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learnersdictionary.com:
(1a) Algebra, arithmetic, calculus, geometry, and trigonometry are branches of mathematics.
I would like to know what role the presenсe and the absence of "the" before "branches" plays.

my variant:
(1b) Algebra, arithmetic, calculus, geometry, and trigonometry are the branches of mathematics.

What is the difference between (1a) and (1b)?


Also I would like to know whether something will change if I replace "of mathematics" with "mathematics has".

(2a) Algebra, arithmetic, calculus, geometry, and trigonometry are branches mathematics has.
Does the absence of "the" in (2a) have the same meaning as in (1a)?
If not, then why not?

(2b) Algebra, arithmetic, calculus, geometry, and trigonometry are the branches mathematics has.
Does the presence of "the" in (2b) have the same meaning as in (1b)?
If not, then why not?

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  • [The] branches mathematics has is not at all idiomatic. Mathematics isn't a tree with literal branches on it! These 'branches' are sections it can be divided into. Commented Sep 28, 2023 at 14:54

1 Answer 1

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Are the is exhaustive: John, Paul, George, and Ringo are the Beatles means that someone is a Beatle if and only if they are one of the four people listed. By contrast, John and Paul are Beatles asserts something about the two musicians but does not constitute a complete enumeration of all the Beatles.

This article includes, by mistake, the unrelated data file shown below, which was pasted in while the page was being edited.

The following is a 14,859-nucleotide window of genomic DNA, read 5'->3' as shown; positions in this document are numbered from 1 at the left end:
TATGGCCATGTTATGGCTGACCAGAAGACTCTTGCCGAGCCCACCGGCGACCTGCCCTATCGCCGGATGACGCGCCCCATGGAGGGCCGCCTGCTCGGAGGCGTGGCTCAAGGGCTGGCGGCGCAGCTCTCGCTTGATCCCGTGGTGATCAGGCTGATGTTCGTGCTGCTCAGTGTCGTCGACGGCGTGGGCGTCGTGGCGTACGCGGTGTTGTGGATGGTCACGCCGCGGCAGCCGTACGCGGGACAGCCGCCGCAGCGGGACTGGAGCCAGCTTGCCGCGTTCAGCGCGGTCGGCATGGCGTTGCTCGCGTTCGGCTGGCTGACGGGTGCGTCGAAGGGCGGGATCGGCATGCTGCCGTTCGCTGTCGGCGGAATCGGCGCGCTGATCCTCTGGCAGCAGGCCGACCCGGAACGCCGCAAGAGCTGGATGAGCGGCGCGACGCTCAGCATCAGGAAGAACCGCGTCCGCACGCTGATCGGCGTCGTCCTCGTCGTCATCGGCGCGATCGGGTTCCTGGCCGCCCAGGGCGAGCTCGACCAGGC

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    That's the most likely interpretation given the lack of context. You also could use "the branches" to refer to any particular group of branches. Such as: "We offer tuition in three branches of mathematics and two sciences. Algebra, arithmetic, and calculus are the branches of mathematics."
    – Stuart F
    Commented Sep 28, 2023 at 15:21
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    @StuartF, “…are the branches of mathematics [in which we offer tuition].” Commented Sep 28, 2023 at 16:22

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